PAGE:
Sepsis represents a serious complication of infection and is one of the leading causes of death and critical illness worldwide due in part to the lack of effective therapies. A report in the American Journal of Pathology provides evidence from both mouse and human studies that SHARPIN, a protein involved in regulating inflammation, has anti-septic effects. These findings may spur development of novel sepsis treatments.
Confocal images of human monocytes immunostained with antibodies toward SHARPIN (red) and caspase 1 (green). Notice the dramatic increase in caspase 1 upon stimulation with lipopolysaccharide (LPS) and ATP, and its co-localization with SHARPIN as visualized by the merged fluorescence (yellow). Nuclei are stained blue with DAPI.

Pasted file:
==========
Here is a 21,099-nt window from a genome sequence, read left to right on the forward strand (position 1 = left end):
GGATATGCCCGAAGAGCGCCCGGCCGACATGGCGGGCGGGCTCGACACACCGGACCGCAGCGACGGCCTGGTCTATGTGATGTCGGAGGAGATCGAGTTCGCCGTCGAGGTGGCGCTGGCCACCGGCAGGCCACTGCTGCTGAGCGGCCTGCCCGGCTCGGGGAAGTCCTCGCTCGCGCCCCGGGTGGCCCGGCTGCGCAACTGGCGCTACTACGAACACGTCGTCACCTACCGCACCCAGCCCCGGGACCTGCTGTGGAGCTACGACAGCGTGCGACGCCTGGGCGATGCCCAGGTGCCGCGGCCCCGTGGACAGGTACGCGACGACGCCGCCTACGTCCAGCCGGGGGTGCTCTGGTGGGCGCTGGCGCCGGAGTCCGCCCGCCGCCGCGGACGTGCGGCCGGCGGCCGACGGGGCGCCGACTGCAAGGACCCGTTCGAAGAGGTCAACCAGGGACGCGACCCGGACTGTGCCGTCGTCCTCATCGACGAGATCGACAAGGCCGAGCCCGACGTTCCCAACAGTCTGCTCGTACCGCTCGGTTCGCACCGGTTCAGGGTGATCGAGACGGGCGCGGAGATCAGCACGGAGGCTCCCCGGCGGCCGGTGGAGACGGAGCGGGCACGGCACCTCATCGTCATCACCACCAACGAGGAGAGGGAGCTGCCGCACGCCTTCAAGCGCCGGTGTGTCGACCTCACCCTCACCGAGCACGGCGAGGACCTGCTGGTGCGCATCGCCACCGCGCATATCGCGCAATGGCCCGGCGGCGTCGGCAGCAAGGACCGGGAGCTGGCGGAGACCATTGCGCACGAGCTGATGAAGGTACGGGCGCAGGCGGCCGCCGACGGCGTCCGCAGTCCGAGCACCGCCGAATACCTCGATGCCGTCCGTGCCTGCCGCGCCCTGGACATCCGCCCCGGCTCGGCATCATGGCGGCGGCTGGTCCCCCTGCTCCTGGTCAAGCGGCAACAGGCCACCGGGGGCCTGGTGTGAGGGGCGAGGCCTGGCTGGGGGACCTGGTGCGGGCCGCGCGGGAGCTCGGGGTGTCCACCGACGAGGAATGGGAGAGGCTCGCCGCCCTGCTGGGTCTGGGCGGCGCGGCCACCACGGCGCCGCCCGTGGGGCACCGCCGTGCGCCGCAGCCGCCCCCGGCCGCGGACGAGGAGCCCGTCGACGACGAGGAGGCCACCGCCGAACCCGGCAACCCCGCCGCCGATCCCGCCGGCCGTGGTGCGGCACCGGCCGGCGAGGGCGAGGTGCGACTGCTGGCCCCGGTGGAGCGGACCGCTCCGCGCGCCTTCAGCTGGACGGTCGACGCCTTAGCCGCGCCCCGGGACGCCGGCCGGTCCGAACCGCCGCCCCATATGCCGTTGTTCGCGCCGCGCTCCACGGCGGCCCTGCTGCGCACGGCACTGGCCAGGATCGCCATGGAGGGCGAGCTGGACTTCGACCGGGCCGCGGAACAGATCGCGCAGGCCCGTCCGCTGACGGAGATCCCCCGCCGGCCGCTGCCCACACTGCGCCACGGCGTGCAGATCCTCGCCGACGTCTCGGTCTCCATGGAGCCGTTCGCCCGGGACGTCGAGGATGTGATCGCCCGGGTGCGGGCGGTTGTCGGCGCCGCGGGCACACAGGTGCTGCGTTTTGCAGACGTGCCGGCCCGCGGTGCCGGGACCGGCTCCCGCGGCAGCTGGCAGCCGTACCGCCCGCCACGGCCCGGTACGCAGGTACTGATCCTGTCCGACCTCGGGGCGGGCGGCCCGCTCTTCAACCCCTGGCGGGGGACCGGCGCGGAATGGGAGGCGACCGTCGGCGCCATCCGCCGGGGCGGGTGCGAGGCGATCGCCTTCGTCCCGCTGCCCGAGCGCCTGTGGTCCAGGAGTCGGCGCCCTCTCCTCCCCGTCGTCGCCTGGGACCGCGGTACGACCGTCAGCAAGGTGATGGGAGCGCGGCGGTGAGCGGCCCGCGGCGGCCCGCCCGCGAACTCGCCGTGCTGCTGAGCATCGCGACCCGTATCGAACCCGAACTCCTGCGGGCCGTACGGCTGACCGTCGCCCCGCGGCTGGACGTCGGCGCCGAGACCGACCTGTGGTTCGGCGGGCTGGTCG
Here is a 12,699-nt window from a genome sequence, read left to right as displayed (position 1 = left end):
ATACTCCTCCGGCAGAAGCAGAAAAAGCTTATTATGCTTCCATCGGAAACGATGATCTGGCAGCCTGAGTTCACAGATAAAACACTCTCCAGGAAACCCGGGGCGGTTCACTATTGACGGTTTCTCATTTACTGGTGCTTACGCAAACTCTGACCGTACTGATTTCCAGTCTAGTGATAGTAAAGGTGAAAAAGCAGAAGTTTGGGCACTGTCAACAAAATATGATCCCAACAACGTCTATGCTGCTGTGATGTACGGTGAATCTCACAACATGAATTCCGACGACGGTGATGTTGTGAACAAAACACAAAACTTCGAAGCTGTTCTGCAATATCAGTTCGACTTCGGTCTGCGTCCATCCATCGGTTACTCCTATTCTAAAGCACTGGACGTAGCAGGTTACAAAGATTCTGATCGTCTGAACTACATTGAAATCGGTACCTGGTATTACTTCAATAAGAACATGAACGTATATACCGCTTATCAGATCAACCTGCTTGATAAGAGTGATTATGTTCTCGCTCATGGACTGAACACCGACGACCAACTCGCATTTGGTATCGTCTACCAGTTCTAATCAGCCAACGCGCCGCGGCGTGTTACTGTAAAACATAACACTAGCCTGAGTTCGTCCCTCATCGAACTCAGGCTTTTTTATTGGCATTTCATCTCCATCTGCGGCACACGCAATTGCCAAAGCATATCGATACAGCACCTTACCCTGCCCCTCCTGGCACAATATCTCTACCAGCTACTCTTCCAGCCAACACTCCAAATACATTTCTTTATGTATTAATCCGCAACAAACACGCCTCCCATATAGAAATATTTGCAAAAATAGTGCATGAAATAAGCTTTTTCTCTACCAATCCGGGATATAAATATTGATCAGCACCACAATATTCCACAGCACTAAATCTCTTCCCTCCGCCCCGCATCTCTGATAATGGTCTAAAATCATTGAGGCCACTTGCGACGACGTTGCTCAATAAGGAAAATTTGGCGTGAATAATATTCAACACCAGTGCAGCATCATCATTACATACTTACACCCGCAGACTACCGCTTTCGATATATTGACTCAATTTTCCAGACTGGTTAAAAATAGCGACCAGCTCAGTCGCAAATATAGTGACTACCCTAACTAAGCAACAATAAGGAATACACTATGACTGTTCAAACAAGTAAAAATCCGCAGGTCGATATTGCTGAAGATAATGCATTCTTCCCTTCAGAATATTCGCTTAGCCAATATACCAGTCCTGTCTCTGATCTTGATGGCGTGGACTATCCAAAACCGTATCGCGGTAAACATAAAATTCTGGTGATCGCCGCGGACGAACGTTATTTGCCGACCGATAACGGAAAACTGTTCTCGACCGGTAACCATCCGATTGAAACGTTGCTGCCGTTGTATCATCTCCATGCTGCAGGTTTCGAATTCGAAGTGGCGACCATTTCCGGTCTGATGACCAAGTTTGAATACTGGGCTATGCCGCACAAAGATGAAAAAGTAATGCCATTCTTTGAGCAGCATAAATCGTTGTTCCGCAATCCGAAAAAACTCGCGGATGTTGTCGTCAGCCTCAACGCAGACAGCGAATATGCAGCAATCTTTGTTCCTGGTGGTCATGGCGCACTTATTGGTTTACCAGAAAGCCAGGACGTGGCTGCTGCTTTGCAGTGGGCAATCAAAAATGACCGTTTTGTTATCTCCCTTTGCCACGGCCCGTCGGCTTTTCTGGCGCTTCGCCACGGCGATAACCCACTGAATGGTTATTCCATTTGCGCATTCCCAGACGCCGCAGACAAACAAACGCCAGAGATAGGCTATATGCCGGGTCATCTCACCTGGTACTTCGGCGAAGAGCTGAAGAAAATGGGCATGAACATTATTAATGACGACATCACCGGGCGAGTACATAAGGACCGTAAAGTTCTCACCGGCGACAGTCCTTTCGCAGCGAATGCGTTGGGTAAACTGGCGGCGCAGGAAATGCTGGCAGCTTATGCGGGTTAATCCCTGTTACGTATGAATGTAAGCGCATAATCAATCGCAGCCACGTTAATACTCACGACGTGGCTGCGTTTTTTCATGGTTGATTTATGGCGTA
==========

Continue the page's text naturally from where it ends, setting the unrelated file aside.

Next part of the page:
Credit: The American Journal of Pathology